History of National Computer Security Day
The origins of National Computer Security Day trace back to 1988 and the Washington, D.C. chapter of the Association for Computing Machinery’s Special Interest Group on Security, Audit, and Control. As noted by National Today, those in the Special Interest Group selected Nov. 30 for the event so that they could keep consumers’ attention on computer security during the holidays.
Why Is National Computer Security Day Important?
The purpose of the day is to empower users to take securing their digital presence into their own hands. National Today describes this personal ownership as threefold. First, there’s the notion that users aren’t bystanders in their own computer security. They access their bank accounts, search the web and use social media. They all have their own unique habits for doing these things, some of which might undermine their digital security. So, they can’t expect programmers and web services to totally make up for those habits. Third parties can’t protect users to the same extent that those people can safeguard themselves.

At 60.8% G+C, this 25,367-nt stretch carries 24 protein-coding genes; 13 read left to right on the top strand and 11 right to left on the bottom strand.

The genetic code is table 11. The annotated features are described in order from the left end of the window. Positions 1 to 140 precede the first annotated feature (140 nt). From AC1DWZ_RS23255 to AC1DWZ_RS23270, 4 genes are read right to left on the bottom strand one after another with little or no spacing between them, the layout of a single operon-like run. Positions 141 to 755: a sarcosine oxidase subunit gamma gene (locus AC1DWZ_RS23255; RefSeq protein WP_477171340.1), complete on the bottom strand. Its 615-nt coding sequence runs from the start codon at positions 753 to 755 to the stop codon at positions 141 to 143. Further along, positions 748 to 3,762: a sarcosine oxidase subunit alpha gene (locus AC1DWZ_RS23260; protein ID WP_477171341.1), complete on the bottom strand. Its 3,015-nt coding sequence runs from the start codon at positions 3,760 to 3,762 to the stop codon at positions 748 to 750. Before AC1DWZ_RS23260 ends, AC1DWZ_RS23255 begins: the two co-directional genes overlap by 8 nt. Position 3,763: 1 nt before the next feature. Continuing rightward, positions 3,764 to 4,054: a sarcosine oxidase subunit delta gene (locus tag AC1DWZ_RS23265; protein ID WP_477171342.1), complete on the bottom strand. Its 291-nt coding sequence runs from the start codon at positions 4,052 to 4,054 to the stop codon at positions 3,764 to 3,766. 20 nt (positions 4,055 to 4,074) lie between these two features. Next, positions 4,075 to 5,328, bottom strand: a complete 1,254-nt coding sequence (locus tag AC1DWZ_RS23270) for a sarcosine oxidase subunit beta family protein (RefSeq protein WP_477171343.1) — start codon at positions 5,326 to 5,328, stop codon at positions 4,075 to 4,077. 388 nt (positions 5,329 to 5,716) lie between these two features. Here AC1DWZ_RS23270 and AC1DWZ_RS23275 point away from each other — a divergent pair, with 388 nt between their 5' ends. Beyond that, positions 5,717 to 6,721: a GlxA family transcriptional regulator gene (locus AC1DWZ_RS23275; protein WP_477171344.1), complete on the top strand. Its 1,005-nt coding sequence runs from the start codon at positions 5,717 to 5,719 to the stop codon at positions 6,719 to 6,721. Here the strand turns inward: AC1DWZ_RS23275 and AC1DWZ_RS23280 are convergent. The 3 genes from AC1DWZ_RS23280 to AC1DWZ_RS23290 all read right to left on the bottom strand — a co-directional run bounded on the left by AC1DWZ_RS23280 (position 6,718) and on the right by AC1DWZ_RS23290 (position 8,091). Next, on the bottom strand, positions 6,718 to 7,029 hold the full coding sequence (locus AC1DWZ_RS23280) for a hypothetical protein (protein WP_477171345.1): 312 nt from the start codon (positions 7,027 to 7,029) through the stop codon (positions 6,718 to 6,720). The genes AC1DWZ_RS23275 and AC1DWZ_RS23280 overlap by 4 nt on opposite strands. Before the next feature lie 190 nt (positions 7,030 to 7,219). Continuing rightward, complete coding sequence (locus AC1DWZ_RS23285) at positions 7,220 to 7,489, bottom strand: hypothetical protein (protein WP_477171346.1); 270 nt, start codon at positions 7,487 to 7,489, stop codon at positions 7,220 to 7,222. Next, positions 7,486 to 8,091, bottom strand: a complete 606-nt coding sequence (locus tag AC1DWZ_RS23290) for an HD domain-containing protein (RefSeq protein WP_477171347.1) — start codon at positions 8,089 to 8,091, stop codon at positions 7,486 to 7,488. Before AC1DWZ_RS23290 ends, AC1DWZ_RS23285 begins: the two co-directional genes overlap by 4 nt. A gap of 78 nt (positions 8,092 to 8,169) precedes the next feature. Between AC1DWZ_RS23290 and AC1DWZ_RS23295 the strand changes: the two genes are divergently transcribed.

There’s also the fact that users don’t operate in a vacuum. It’s called the world wide web, after all. Everything on the Internet is connected by device type, contacts, networks, industry verticals and other commonalities. (The growing prevalence of software supply chain attacks underscores this point.) An infection in one device or program can compromise other users and/or organizations. In taking their personal security into their own hands, therefore, users can help to protect others.
How Organizations Can Acknowledge National Computer Security Day
Organizations can celebrate National Computer Security Day in various ways. Per CyberTalk, they can arrange a luncheon to share motivational messages and to promote meaningful discussions around computer security with their employees. They can also arrange trivia contests, gamify their cyber security awareness training and conduct regular seminars to educate employees about phishing attacks, as well as to answer their questions about digital threats.